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Next Step : White Liberals Take to Barricades : South Africans head off black squatters amid growing tensions over a non-racial future.

February 18, 1992|SCOTT KRAFT | TIMES STAFF WRITER

BLOUBOSRAND, South Africa — It was just by chance, really, that this idyllic, middle-class, white suburb got wind of the government's plan to move more than 6,000 black squatters onto a tract of farmland next door.

But within hours, 500 angry homeowners had gathered in their shady park to elect an "action committee." And by nightfall, men, women and children were posted at barricades on the roads to their suburb.

Home values immediately plummeted and banks suspended new home loans in the area. "I couldn't sell my front gate," lamented one homeowner.

Several hundred Bloubosrand residents, many pushing baby carriages, staged a protest march to complain that the squatters were being shoved down their throats. And people who once supported President Frederik W. de Klerk's apartheid reform plans were having second thoughts.

"If this is the way they're going to handle this 'new South Africa,' then this country is in deep trouble," said Paul Burrows, an advertising executive and Bloubosrand resident.

The sight of this liberal white suburb, nestled in the rolling farmland north of Johannesburg, barricading itself against the arrival of a black shantytown has reverberated all across South Africa.

Whites today are worried and frightened by the rising expectations of blacks and the rapid changes in store for whites as De Klerk tries to end racial inequality in a land where it has been the status quo for decades. De Klerk's support among whites is slipping badly, most political analysts agree. And they say the worst is yet to come.

White frustration with soaring crime rates, a lingering recession and the specter of reform has been displayed in myriad, increasingly violent ways in recent weeks.

Only days before the law-abiding folks of Bloubosrand blockaded their suburb and began a tax boycott this month, lone white men opened fire and killed 12 black strangers in three towns, simply because they were black. And a posse of enraged white farmers captured four black men suspected of killing an elderly white neighbor and beat one of the suspects to death.

De Klerk faces an important test of his support Wednesday, when voters in Potchefstroom, a mining community west of Johannesburg, go to the polls to elect a new member of Parliament. De Klerk's ruling National Party has held the Potchefstroom seat for more than four decades, but political analysts predict that the right-wing Conservative Party candidate will prevail this time.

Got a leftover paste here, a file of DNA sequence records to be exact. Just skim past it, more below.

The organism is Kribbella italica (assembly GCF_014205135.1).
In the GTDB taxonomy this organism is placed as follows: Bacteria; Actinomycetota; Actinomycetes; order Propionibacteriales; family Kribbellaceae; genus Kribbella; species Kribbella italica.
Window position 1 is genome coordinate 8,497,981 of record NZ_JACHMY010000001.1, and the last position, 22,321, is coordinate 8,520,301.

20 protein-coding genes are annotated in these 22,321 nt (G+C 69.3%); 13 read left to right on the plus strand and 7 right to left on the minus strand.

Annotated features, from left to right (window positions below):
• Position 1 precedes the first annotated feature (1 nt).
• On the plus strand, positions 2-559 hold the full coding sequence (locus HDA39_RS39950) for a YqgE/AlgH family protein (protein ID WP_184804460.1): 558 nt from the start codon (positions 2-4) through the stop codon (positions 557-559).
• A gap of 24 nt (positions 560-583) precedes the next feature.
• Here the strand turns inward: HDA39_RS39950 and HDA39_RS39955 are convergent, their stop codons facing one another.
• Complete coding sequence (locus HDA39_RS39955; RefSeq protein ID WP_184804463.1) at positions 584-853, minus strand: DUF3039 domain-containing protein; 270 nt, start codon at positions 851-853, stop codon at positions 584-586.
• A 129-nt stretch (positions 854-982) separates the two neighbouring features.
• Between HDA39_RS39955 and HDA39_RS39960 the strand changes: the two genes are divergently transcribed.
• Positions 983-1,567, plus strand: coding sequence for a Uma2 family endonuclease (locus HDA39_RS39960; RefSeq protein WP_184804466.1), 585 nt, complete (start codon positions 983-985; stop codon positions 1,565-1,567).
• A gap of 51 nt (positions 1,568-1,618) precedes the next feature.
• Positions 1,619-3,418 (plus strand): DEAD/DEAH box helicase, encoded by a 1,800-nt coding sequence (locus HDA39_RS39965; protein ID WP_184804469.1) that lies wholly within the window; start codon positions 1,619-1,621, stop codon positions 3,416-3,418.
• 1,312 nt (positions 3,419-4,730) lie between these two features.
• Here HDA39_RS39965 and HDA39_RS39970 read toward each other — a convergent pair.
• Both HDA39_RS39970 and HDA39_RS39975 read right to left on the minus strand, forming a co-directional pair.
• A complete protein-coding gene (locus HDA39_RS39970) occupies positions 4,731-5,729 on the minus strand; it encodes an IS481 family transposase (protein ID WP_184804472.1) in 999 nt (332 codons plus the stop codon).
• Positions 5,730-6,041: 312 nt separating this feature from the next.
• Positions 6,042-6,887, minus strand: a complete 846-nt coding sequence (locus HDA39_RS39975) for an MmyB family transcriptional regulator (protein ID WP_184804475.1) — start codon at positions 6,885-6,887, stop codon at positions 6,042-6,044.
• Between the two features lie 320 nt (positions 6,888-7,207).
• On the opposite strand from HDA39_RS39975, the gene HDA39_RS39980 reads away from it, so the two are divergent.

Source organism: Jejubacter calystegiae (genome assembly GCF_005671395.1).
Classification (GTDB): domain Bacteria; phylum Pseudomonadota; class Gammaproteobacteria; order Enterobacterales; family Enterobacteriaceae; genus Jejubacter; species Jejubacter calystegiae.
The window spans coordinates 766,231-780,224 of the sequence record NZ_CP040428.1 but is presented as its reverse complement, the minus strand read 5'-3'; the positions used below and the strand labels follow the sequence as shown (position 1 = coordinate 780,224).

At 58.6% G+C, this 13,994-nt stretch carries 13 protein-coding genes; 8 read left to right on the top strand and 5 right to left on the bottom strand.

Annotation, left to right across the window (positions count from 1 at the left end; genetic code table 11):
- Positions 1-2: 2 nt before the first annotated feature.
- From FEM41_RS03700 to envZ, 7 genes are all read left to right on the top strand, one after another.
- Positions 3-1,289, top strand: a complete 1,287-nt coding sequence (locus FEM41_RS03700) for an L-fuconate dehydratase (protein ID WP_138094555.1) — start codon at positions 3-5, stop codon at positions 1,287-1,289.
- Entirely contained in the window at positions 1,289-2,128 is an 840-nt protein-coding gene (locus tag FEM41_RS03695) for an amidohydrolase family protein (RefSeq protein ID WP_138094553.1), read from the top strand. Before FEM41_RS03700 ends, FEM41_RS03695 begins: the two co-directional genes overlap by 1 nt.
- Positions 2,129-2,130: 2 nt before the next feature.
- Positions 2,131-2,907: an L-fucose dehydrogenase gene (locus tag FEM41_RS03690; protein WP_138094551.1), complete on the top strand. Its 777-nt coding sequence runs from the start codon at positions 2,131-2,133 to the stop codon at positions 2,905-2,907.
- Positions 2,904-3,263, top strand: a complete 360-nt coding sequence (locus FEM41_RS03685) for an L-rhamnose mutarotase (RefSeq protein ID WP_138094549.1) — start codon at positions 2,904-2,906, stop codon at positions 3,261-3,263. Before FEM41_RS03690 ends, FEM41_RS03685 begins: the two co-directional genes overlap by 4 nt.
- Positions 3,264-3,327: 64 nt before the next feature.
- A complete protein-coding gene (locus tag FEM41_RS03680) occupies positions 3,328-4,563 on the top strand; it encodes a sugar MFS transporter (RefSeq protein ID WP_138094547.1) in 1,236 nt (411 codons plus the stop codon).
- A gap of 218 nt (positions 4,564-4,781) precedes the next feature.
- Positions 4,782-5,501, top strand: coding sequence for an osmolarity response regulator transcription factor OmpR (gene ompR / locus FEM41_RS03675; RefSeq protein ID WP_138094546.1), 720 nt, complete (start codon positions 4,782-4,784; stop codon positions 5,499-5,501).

A defeat for the National Party in Potchefstroom would not change the balance of power in Parliament, which De Klerk's party still controls. But it would be a setback for De Klerk's reform program and might force the government to pay more attention to its right-wing white critics.

De Klerk and his Cabinet ministers shrug off their shrinking support among whites, saying it is part of a mid-term malaise that will evaporate long before the next scheduled white elections, in 1994. And they hope to have a new constitution, with a vote for the black majority, in place before that.

"We have argued all along that we must introduce the vital and fundamental changes as quickly as possible so there is enough time for the voters to realize that the heavens are not falling down on us as a result of these changes," said Gerrit Viljoen, De Klerk's minister of constitutional development.

De Klerk has sought to assuage white fears by promising a binding, white referendum on any decisions made by the Convention for a Democratic South Africa, the negotiating forum led by the government and the African National Congress, its main black opposition.

The ANC has objected to the referendum, which would give the country's 5 million whites an effective veto over decisions affecting all of its 37 million people. But De Klerk insists he is duty-bound to take any fundamental changes in the constitution to the whites who elected him, and he says he's confident he'll win that referendum.

If whites vote down the constitutional changes, though, the government "will go back to the drawing board," said Foreign Minister Roelof F. (Pik) Botha. Senior government officials acknowledge that such a defeat would create a political crisis for the National Party, which has ruled South Africa since 1948.

De Klerk's bold plan is to negotiate a new constitution with the black majority but with built-in protection for whites and other minorities. So far, the president's reforms have had little direct effect on white lives. Whites still control the overwhelming majority of the country's land and its capital.

But many whites worry that De Klerk, like Mikhail S. Gorbachev in the former Soviet Union, has started a process that he can no longer control. And while ANC President Nelson Mandela has sought to reassure whites that their rights and property would be protected in any ANC-controlled government, other black leaders have promised to redistribute white-owned property and nationalize the country's key industries.

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